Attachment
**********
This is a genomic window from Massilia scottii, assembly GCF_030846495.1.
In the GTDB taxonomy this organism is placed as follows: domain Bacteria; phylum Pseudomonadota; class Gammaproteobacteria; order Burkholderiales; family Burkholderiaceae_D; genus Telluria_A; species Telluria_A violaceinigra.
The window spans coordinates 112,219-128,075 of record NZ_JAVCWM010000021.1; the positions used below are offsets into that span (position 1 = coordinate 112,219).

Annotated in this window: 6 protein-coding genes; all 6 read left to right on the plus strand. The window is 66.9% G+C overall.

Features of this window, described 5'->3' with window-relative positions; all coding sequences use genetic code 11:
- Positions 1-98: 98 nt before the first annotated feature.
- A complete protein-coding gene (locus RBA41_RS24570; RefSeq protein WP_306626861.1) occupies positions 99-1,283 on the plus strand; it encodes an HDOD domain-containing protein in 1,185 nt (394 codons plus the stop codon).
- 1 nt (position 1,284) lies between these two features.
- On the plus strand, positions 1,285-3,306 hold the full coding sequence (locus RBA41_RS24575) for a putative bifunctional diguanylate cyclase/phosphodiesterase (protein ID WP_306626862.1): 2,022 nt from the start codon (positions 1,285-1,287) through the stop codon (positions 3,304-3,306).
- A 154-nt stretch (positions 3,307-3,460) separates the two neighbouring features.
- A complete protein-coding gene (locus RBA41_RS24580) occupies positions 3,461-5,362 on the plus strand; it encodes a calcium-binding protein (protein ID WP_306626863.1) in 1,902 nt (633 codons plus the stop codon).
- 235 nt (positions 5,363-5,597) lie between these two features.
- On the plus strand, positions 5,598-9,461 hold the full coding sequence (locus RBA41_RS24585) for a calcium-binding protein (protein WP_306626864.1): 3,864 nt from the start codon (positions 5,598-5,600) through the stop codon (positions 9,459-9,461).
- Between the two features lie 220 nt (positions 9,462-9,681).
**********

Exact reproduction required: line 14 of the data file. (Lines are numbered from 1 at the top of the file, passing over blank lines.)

- Between the two features lie 220 nt (positions 9,462-9,681).